Unbounded pride, celebratory hugs, and sorrow for a lost classmate mixed Sunday as the Wellington High School Class of 2017 came together.
“Today is a culmination of our growth and hard work, which started with the first day of kindergarten some 13 years ago,” senior class president Meredith Meyers told fellow graduates.
It was a day to look both forward and backward, to remember field trips, junior high dances, pep rallies, bonfires, and rivalry games and to embrace changes that will bring college, new careers, and new places to live.
Calling Wellington’s 142nd commencement ceremony a time of hope, Meyers wished the 100 graduates success and good health and charged them to hold dearly what they learned in high school — not just history and math and physics but responsibility, caring for others, and the value of community service.
The Class of 2017 produced 15 honors diploma students, 25 with 3.5 or higher GPAs, and 15 National Honor Society and National Technical Honor Society members. Two of its members, Trevor Boose and Andrew Conway, plan to or have already entered the Marine Corps.
It is also sending many young people into the workforce with training from the Lorain County JVS. Vocational honor student Sara Roman looked out at the sea of graduates in the WHS gymnasium and saw mechanics, engineers, and designers.
“They say the biggest mistake one could ever make is being too afraid to ever make one. This means if you stay in your comfort zone you will miss out on the wonderful surprises that life has to offer,” she said.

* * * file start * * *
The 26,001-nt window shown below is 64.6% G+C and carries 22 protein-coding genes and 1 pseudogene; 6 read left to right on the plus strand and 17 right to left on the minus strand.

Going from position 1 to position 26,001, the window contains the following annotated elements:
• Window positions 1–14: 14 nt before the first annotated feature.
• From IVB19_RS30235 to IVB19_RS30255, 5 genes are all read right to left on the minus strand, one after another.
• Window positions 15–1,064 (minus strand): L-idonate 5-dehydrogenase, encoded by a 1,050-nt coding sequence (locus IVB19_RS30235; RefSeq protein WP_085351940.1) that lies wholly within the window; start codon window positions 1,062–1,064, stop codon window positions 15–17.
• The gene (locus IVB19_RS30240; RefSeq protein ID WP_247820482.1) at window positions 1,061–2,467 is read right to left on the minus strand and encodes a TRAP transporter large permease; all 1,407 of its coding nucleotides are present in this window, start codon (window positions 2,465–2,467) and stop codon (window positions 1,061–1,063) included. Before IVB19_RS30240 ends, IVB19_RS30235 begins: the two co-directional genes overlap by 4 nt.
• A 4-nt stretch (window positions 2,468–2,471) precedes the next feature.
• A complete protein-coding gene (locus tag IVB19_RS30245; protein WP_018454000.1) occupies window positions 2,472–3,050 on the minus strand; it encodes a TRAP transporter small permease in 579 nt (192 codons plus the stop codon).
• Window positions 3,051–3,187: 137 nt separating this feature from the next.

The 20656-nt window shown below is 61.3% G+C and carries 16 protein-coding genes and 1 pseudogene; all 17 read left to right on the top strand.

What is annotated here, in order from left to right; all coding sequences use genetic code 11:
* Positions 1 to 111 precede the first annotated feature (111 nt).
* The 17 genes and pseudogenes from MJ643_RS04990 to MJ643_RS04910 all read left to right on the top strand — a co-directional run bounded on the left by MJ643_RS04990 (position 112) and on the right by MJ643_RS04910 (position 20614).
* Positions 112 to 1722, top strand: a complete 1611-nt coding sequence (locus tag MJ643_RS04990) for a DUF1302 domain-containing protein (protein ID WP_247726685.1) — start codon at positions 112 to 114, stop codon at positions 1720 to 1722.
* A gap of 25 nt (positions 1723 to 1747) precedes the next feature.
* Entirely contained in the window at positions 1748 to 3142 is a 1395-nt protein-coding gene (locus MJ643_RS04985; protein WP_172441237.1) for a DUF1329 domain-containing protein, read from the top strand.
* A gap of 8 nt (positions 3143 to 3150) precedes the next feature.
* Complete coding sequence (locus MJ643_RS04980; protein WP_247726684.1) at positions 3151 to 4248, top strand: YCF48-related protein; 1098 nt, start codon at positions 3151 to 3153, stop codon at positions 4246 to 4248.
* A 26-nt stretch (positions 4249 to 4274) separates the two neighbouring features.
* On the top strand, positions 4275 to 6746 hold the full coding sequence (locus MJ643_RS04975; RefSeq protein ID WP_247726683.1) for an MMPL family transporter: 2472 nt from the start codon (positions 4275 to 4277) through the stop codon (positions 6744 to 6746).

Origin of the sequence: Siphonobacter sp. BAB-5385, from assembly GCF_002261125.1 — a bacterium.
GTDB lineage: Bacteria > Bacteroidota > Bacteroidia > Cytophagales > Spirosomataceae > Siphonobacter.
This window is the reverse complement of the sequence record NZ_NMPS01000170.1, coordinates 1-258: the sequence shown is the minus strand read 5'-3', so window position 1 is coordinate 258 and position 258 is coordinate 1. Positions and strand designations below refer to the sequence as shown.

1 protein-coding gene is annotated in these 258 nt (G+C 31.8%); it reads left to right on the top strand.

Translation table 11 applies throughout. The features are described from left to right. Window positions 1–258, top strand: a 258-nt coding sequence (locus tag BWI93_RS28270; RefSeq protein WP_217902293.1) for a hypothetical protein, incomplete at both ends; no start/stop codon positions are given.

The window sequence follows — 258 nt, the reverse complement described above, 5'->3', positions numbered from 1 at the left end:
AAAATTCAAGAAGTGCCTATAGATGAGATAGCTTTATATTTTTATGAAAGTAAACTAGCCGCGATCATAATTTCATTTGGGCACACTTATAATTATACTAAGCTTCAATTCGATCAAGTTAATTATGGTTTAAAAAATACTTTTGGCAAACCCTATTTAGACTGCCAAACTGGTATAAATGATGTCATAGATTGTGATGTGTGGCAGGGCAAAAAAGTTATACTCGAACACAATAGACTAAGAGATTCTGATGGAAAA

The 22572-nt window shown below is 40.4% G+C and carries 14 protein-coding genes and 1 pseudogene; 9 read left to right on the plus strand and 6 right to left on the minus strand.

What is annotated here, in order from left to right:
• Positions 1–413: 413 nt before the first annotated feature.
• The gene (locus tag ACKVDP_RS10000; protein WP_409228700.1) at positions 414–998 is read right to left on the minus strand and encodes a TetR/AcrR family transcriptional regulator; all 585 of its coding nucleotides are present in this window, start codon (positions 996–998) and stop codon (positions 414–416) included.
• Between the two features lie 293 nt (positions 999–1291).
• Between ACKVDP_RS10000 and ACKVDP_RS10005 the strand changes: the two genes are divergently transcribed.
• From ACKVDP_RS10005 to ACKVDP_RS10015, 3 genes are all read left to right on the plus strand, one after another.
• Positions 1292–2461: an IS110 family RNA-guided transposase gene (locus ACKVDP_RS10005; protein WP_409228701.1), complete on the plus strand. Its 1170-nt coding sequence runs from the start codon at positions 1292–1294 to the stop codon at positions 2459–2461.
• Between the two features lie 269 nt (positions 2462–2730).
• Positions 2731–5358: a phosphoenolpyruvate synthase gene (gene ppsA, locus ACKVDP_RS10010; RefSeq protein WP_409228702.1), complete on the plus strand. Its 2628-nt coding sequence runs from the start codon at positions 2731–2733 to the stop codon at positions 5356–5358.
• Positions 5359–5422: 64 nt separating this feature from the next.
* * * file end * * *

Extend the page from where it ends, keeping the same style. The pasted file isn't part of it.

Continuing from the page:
Roman challenged classmates to forget about the fear of failure and make life an adventure, something to tell their grandchildren one day.
“In the end, they won’t tell stories of your video game victories or you binge of ‘Stranger Things’ on Netflix,” she said. “They will tell stories of trips across the globe and of the works of art that took weeks to create. Don’t have an adventure of a lifetime. Have a lifetime of adventure.”
Not all members of the Class of 2017 will get to get to experience those exploits, though. The family of Joshua Byers was given his diploma in memoriam Sunday, getting hugs from his close friends.
Byers, 17, ended his life last spring in an incident at the Wellington Reservoir.
In mourning, students created a memorial banner at WHS in the days following his death, writing messages such as, “Thanks for always putting your wonderful smile on for everyone else.”
Class treasurer Jared Sartori was Byers’ best friend. “Today we learn to say goodbye,” he told classmates, his words laced with a double meaning.
Lightening the mood with wit as the ceremony closed, Sartori said WHS graduates are the last of the all-90s babies. They lived through 9/11, Y2K, the Mayan apocalypse, “the dress,” and the 2016 presidential election.
In closing, he thanked parents Chris and Bill Sartori, Ibuprofen, and computer scientist Larry Tesler, inventor of the copy-paste function.
Jason Hawk can be reached at 440-647-3171 or @EditorHawk on Twitter.
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